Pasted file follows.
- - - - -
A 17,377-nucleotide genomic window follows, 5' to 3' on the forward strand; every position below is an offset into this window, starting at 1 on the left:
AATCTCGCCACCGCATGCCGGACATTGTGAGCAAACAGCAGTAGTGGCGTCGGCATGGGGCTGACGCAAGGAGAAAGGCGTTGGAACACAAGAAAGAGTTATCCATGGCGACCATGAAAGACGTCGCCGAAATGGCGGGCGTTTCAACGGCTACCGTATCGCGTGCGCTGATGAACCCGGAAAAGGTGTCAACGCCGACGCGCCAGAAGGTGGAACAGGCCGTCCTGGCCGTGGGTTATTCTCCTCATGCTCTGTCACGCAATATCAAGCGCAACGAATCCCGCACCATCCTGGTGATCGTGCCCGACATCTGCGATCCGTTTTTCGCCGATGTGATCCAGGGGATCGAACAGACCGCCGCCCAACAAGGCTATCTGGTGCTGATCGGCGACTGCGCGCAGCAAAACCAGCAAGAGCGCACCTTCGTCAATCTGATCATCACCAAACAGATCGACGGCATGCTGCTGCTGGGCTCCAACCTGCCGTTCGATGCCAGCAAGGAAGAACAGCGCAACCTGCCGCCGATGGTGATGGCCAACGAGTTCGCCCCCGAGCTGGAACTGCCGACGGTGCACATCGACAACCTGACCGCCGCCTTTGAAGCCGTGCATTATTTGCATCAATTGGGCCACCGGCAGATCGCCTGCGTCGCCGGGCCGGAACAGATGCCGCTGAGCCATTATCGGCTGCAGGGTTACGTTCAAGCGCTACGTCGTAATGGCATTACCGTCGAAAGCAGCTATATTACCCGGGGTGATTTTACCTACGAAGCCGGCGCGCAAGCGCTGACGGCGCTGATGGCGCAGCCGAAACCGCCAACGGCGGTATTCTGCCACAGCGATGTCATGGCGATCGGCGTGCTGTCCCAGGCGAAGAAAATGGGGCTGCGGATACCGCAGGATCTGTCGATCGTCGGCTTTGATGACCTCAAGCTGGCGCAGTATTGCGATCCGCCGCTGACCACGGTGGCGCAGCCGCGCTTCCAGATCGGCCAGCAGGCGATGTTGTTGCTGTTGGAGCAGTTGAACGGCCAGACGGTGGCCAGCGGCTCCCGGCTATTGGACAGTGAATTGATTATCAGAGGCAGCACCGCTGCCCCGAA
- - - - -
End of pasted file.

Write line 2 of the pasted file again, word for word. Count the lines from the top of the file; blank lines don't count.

AATCTCGCCACCGCATGCCGGACATTGTGAGCAAACAGCAGTAGTGGCGTCGGCATGGGGCTGACGCAAGGAGAAAGGCGTTGGAACACAAGAAAGAGTTATCCATGGCGACCATGAAAGACGTCGCCGAAATGGCGGGCGTTTCAACGGCTACCGTATCGCGTGCGCTGATGAACCCGGAAAAGGTGTCAACGCCGACGCGCCAGAAGGTGGAACAGGCCGTCCTGGCCGTGGGTTATTCTCCTCATGCTCTGTCACGCAATATCAAGCGCAACGAATCCCGCACCATCCTGGTGATCGTGCCCGACATCTGCGATCCGTTTTTCGCCGATGTGATCCAGGGGATCGAACAGACCGCCGCCCAACAAGGCTATCTGGTGCTGATCGGCGACTGCGCGCAGCAAAACCAGCAAGAGCGCACCTTCGTCAATCTGATCATCACCAAACAGATCGACGGCATGCTGCTGCTGGGCTCCAACCTGCCGTTCGATGCCAGCAAGGAAGAACAGCGCAACCTGCCGCCGATGGTGATGGCCAACGAGTTCGCCCCCGAGCTGGAACTGCCGACGGTGCACATCGACAACCTGACCGCCGCCTTTGAAGCCGTGCATTATTTGCATCAATTGGGCCACCGGCAGATCGCCTGCGTCGCCGGGCCGGAACAGATGCCGCTGAGCCATTATCGGCTGCAGGGTTACGTTCAAGCGCTACGTCGTAATGGCATTACCGTCGAAAGCAGCTATATTACCCGGGGTGATTTTACCTACGAAGCCGGCGCGCAAGCGCTGACGGCGCTGATGGCGCAGCCGAAACCGCCAACGGCGGTATTCTGCCACAGCGATGTCATGGCGATCGGCGTGCTGTCCCAGGCGAAGAAAATGGGGCTGCGGATACCGCAGGATCTGTCGATCGTCGGCTTTGATGACCTCAAGCTGGCGCAGTATTGCGATCCGCCGCTGACCACGGTGGCGCAGCCGCGCTTCCAGATCGGCCAGCAGGCGATGTTGTTGCTGTTGGAGCAGTTGAACGGCCAGACGGTGGCCAGCGGCTCCCGGCTATTGGACAGTGAATTGATTATCAGAGGCAGCACCGCTGCCCCGAA